BioMarin to Stop Developing its Duchenne Muscle Disease Drug

  • European regulators poised to give Kyndrisa a negative opinion
  • Company will continue to research new Duchenne treatments

BioMarin Pharmaceutical Inc. plans to stop developing its lead treatment candidate for a deadly muscle disease as European regulators signaled they’ll give it a negative review, four months after the drug was rejected in the U.S.

With the looming European denial, the decision to discontinue the development of the treatment, called Kyndrisa, and three related medications, was “difficult but necessary,” Chief Executive Officer Jean-Jacques Bienaimé said in a statement Tuesday.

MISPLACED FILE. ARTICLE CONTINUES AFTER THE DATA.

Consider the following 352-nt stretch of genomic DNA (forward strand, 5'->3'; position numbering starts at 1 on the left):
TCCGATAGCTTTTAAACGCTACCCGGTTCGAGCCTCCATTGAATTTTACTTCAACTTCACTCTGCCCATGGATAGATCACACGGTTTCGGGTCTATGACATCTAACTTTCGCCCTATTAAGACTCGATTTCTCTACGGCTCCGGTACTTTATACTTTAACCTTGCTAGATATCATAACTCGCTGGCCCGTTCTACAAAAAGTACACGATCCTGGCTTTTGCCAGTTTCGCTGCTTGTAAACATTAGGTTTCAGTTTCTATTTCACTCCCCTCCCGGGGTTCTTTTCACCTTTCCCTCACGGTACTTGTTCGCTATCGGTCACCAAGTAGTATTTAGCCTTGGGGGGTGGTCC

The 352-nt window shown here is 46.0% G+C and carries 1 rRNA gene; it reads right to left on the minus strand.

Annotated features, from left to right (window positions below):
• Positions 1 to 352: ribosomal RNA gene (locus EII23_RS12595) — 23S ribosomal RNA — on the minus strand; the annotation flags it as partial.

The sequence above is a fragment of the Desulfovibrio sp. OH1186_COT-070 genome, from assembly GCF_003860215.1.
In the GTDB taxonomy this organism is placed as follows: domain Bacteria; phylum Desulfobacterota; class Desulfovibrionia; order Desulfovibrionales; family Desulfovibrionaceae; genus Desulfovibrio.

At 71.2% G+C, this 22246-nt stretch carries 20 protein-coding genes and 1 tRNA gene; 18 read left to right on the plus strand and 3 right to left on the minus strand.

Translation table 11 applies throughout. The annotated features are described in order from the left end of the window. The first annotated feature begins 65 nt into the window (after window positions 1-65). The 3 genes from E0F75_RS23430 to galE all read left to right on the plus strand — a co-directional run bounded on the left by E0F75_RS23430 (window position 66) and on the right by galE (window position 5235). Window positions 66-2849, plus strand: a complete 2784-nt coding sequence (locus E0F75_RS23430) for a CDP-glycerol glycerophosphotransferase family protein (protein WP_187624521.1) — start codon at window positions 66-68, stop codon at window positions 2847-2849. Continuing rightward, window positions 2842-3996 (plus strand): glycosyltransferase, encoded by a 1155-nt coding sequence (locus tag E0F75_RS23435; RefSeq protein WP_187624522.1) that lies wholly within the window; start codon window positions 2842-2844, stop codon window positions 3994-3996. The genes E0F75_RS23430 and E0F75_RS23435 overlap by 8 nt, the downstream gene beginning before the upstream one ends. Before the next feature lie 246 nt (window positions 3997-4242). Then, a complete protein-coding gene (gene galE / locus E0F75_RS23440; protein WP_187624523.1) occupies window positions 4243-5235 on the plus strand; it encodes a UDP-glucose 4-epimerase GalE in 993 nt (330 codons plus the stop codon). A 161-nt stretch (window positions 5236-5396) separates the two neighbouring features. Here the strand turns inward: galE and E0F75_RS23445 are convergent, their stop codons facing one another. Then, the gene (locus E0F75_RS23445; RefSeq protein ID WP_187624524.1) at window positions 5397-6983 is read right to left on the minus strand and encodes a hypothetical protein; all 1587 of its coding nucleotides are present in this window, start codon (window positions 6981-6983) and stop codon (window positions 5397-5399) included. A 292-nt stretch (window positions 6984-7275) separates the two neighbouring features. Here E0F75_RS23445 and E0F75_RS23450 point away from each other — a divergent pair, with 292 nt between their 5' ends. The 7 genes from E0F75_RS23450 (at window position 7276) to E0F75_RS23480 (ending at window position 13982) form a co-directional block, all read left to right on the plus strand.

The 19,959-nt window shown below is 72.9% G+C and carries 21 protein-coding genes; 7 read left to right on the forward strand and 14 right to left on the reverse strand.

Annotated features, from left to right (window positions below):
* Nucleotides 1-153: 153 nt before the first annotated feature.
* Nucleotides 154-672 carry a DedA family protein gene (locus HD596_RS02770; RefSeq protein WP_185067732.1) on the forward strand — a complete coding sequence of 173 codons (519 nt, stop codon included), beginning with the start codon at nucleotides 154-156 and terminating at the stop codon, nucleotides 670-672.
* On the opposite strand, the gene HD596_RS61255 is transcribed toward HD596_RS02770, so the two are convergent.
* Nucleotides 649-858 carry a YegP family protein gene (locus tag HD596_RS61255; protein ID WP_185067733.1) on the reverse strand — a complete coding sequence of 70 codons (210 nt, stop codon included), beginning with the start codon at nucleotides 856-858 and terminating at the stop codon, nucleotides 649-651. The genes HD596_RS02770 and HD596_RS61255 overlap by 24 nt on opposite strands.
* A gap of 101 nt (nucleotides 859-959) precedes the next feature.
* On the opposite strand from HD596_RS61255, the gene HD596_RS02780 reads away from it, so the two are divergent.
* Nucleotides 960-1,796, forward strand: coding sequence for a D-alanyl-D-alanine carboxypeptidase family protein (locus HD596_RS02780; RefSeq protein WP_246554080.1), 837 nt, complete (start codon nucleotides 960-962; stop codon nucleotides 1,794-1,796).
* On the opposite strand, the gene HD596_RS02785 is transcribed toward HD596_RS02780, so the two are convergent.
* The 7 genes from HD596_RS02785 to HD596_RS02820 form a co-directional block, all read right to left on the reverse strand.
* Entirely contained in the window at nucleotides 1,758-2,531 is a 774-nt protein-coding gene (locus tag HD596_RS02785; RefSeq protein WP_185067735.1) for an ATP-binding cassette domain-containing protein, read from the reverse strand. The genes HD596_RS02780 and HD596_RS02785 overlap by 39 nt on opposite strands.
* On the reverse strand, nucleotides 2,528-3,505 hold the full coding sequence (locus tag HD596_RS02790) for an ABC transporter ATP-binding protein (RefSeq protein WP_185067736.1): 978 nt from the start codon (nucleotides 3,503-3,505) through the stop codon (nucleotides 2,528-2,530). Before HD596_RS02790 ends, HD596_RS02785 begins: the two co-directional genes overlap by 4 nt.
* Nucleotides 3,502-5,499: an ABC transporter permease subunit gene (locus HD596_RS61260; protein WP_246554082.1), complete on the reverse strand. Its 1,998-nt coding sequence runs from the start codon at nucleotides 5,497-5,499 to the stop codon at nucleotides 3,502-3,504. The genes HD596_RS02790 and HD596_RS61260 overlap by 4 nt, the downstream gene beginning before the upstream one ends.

There are no approved treatments for Duchenne muscular dystrophy, or DMD, a deadly genetic disease that usually affects young boys and has proven a tough disease for drugmakers working to treat it. The U.S. Food and Drug Administration delayed last week its decision on another experimental drug, made by Sarepta Therapeutics Inc.

Kyndrisa was rejected by the FDA in January, after BioMarin failed to show the drug was effective. In February, the agency rejected a DMD therapy from PTC Therapeutics Inc.

BioMarin plans to continue to explore other treatments called oligonucleotides for the disease, according to the statement.

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